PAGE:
Max Vernon

October 2, 2018 | By | Add a Comment

Max Vernon, award-winning composer/lyricist of the off-Broadway hits The View Upstairs and KPOP, has taken up residency at Joe’s Pub with Existential Life Crisis Lullaby, which each month will present songs from works in progress. The opening salvo gave us a preview of The Tattooed Lady (written with Obie Award-winning playwright Erin Courtney). In addition to being a terrific singer in the Bowie/Wainwright school of “downtown” performance, Vernon was an affable, witty, self-deprecating host for the proceedings. His involving and informative patter glued the disparate elements together under the smooth, seamless direction of Ellie Heyman. The talk breaks also served as a wildly surreal fashion show as the host appeared in one outrageous outfit after another, leading to a stunning reveal for the climactic title song, which I won’t spoil here.

The costuming was not just fun; it had a narrative connection to the evening as well. Vernon is drawn to the outsider, to those on the edges of society who too often keep their “otherness” buried inside. Both in his life and in his characters, he strives to bring what is hidden to the surface—to bring the inside out and put the outside in. What better allegory for this than the story of the first women to embrace tattoos, either getting tattooed or creating tattoos on others? The evening opened with a female announcer intoning the audience to “…set your gender to airplane mode and feel the delight in your anus.” What followed was a kaleidoscope of exciting musical performances by some extraordinary actresses bringing to life the tattooed ladies of history.

The host and his cast were covered in tattoos of various sorts and sizes. After Vernon opened with the raucously revealing “Make Your Mark,” Chrissi Poland gave us “Long Forgotten Song” from the aforementioned forthcoming musical. She made the song a sensual and serious take on “Lydia the Tattooed Lady”. The haunting refrain of “I hope that you don’t live long enough to see the world pass you by” reflected a recurring theme of being seen for oneself and not judged by others’ standards. Veronica Swift explored the physical toll of being tattooed in “Are You Done Yet?” which also featured some of the night’s most impressive musical moments as her strong, stirring voice was heard in counterpoint to backup singers Cathy Ang, Avery Draut, and Morgan Meadows. Vernon himself took on the roll of one of the ladies in “Waste of Ink,” and with electrifying relish proclaimed, “I’d sell my body before I’d sell my style…”

Tonya Pinkins raised the roof, brought the house down, or whatever other architectural phrase you might choose with the fiery “Home at Last.” Annie Golden took over the stage with an anthemic “Last Woman Standing” that made me long for her return to the cabaret stage in her own show. The evening closed with a delightful, infectious pop confection called “*A++++++++,” from KPOP, sung by MJ Rodriguez with the ensemble, which left the audience hungry for more and no doubt already planning to buy tickets for the shows to follow.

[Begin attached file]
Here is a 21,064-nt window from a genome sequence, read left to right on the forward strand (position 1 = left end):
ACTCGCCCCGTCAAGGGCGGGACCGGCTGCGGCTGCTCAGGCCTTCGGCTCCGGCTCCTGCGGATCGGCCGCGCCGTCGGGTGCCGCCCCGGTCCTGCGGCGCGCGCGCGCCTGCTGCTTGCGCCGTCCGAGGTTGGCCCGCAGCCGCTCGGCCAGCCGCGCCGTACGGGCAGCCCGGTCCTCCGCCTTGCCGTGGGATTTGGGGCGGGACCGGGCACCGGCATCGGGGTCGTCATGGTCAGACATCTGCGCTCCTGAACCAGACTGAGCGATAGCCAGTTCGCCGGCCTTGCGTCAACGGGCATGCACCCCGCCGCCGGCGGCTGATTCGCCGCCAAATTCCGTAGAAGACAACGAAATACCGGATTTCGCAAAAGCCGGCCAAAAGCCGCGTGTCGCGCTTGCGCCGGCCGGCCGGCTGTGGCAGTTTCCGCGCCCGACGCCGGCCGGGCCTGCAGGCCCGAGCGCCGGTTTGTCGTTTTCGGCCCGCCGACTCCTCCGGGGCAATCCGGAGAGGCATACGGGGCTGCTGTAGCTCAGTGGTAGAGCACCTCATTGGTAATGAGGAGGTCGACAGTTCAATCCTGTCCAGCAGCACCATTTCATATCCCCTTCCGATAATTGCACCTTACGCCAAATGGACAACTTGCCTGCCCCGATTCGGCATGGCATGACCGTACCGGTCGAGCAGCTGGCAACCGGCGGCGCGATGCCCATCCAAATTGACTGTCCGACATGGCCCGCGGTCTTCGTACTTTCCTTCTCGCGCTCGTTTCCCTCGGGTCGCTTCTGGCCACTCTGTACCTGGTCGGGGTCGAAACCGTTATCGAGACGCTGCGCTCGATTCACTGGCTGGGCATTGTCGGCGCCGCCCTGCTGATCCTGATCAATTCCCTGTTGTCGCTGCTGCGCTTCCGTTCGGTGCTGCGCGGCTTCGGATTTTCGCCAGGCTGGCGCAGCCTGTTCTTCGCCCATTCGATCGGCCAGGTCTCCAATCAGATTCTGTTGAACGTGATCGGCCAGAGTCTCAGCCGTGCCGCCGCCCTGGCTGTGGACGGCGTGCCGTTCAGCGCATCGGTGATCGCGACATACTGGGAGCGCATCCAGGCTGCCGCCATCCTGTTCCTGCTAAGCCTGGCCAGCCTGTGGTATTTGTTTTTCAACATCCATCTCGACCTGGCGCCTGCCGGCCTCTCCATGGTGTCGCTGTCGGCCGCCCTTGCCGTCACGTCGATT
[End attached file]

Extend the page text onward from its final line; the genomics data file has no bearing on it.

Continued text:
Pianist/Music Director Rodney Bush, guitarist Paul Heaney, bassist Alan Hewitt, and drummer Tristan Marzeski provided perfect support throughout the night, always in service to the material. Max Vernon’s songs are remarkable not only for his obvious talent with both word and melody, but also for their breadth of style and intimacy of detail. The promise of major works to come is thrilling. Add to that his by-turns hilarious and dramatic onstage persona and you have the ingredients for a most entertaining and enlightening show.

Existential Life Crisis Lullaby
Joe’s Pub – September 25, October 23, November 27

Category: Reviews

About the Author ()

Gerry Geddes has directed many cabaret artists, among them Darius de Haas, Andre de Shields, and Helen Baldassare. He's created several musical revues, including the Bistro- and MAC Award-winning "Monday in the Dark with George," and he has produced two Bistro Award-winning CDs. His most recent theatre credit is directing "Hamlet" at the ArcLight Theatre with Australian actor/writer Matthew Newton. He's taught vocal performance at The New School, NYU, and London's Goldsmith College, and conducted private workshops and master classes. As a writer and critic, he covered New York's theatre and cabaret scene for thirty years for various local publications, and for nearly ten years, he co-wrote a national entertainment column. His lyrics have been sung by several cabaret artists, and he's currently at work on a memoir of his life in the city.

Leave a Reply